This week, John Gruber wrote about the dichotomy in the App Store where Apps like Google Mail can take five years to add some of the most basic features with no repercussion from Apple, while other developers get their apps kicked out of the App Store for byzantine reasons, as we saw with the recent Hey.com kerfuffle. John argues that Apple should be using its App Store might to press developers, particularly successful developers with popular apps, into adopting key iPhone and iPad features (like split screen) on penalty of kicking them out of the App Store.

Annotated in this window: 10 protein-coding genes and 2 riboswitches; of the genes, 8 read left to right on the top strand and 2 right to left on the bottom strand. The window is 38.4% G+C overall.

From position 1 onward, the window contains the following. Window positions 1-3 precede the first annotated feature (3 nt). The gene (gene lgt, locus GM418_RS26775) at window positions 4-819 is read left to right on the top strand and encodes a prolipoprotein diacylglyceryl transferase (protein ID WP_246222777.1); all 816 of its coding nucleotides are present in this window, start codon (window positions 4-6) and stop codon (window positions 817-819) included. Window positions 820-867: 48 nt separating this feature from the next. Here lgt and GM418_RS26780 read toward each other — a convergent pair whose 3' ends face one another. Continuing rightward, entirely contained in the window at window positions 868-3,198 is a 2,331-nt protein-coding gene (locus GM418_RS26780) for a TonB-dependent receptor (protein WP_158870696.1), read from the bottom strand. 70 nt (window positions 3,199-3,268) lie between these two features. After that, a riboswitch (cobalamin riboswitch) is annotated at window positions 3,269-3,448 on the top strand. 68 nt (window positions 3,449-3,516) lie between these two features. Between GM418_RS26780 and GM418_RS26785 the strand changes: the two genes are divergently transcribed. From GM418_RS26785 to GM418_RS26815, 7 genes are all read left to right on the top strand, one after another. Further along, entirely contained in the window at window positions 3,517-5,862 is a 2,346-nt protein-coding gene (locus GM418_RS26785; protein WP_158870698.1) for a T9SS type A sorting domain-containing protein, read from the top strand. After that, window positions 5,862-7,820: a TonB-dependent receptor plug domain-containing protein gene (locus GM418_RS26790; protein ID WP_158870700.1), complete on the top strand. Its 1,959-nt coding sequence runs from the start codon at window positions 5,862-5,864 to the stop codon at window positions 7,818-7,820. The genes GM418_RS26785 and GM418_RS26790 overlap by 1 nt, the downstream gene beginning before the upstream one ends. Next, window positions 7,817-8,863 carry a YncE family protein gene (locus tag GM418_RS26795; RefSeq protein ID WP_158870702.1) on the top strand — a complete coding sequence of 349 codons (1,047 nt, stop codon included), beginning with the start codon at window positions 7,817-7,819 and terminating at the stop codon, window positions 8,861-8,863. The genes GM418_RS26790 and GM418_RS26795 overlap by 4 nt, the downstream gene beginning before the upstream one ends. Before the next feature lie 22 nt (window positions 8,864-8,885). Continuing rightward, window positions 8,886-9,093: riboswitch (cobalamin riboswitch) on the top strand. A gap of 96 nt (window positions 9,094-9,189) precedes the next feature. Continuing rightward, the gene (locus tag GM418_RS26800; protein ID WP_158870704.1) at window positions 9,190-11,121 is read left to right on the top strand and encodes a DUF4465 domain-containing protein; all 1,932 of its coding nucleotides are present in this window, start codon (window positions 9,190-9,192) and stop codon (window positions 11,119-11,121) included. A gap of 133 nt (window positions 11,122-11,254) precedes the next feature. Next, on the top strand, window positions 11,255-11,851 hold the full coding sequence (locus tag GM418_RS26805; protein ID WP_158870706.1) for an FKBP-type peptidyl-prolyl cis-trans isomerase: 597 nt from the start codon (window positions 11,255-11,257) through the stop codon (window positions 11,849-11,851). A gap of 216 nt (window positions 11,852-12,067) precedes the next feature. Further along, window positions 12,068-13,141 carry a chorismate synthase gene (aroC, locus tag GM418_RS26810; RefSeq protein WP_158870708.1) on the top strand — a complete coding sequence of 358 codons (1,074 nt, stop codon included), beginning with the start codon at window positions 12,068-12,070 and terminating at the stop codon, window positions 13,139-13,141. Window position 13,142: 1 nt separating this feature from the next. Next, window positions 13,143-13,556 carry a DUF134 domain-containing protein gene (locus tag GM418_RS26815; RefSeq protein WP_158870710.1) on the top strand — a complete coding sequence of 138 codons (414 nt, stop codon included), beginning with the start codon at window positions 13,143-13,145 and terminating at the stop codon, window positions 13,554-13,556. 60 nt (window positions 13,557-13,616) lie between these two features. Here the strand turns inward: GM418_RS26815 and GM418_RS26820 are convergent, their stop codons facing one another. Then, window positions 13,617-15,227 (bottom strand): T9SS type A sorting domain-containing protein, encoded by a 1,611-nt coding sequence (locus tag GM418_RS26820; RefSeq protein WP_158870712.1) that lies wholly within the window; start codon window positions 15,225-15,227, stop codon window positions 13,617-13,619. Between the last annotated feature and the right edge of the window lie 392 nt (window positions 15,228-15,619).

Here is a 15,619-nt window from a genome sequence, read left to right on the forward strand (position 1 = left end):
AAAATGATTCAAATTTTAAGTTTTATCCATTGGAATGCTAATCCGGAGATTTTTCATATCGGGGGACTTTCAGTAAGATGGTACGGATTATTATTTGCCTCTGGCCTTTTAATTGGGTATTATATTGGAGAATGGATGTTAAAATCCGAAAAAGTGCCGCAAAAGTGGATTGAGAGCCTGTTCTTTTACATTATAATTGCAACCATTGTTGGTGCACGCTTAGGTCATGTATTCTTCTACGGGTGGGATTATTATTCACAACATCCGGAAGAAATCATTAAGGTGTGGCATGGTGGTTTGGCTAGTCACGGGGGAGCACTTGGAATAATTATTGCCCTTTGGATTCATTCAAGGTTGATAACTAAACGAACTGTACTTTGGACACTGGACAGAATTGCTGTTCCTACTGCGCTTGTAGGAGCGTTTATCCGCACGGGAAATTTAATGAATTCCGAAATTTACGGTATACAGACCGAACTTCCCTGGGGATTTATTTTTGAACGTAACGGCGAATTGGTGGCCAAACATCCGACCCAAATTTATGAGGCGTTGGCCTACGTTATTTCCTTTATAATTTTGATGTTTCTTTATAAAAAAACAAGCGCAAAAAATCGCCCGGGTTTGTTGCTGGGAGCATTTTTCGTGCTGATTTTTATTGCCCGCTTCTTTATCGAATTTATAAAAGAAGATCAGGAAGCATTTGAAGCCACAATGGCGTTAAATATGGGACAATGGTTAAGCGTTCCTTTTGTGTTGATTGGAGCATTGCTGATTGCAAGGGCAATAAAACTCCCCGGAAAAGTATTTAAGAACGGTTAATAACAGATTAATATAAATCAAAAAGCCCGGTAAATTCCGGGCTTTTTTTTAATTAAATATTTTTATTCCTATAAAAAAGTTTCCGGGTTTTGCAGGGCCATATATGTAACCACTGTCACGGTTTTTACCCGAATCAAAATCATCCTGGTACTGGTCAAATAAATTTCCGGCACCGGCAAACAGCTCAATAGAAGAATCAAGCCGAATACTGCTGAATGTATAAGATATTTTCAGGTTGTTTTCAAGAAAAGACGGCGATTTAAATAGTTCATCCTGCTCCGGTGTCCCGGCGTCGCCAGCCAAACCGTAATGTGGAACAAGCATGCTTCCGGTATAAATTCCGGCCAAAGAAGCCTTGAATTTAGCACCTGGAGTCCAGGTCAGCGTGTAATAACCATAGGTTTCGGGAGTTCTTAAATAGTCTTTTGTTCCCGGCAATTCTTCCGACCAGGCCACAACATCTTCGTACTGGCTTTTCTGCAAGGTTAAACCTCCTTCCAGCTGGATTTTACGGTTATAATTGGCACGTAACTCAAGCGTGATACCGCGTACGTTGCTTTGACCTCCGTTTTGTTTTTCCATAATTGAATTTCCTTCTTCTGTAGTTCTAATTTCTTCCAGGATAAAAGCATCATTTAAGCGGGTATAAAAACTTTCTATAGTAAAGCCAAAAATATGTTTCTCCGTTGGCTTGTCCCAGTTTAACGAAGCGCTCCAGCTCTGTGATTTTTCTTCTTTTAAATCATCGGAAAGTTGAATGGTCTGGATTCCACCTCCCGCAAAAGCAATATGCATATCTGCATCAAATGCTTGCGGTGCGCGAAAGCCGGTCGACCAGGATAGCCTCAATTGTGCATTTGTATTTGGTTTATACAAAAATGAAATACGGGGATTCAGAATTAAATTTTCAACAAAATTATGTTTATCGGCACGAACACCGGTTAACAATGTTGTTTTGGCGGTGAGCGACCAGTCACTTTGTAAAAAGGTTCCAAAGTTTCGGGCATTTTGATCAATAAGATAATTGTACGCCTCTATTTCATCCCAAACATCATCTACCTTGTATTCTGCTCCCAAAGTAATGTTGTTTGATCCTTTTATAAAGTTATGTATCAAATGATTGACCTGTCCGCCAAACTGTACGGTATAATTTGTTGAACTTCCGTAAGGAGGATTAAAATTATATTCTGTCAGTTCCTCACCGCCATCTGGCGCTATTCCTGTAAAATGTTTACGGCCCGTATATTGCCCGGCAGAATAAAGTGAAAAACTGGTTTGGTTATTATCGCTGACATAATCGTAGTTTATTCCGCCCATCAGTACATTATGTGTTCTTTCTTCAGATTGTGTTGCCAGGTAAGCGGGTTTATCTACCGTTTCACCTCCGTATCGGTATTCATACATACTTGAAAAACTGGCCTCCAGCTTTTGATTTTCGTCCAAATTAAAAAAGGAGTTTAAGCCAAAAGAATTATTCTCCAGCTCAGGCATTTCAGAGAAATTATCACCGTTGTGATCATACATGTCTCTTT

As much as I love the delight in using an iPad, it sometimes also feels like enduring many tiny cuts. Split screen is awesome, but for far too long it was not available in Google Docs. Picture in Picture feels like you are living in the future, right up until the point you use a video app that does not support it. Every year we get a host of new iOS and iPad features to make it easier on users, but too many developers just don’t bother because it does not fit in their multi-platform strategy. Moreover, I think this is in Apple’s own best interest. They are making some great hardware, and their software teams are finding better ways to use that hardware every year. If app developers can’t be bothered to take advantage of those improvements, both the users and the platform suffers.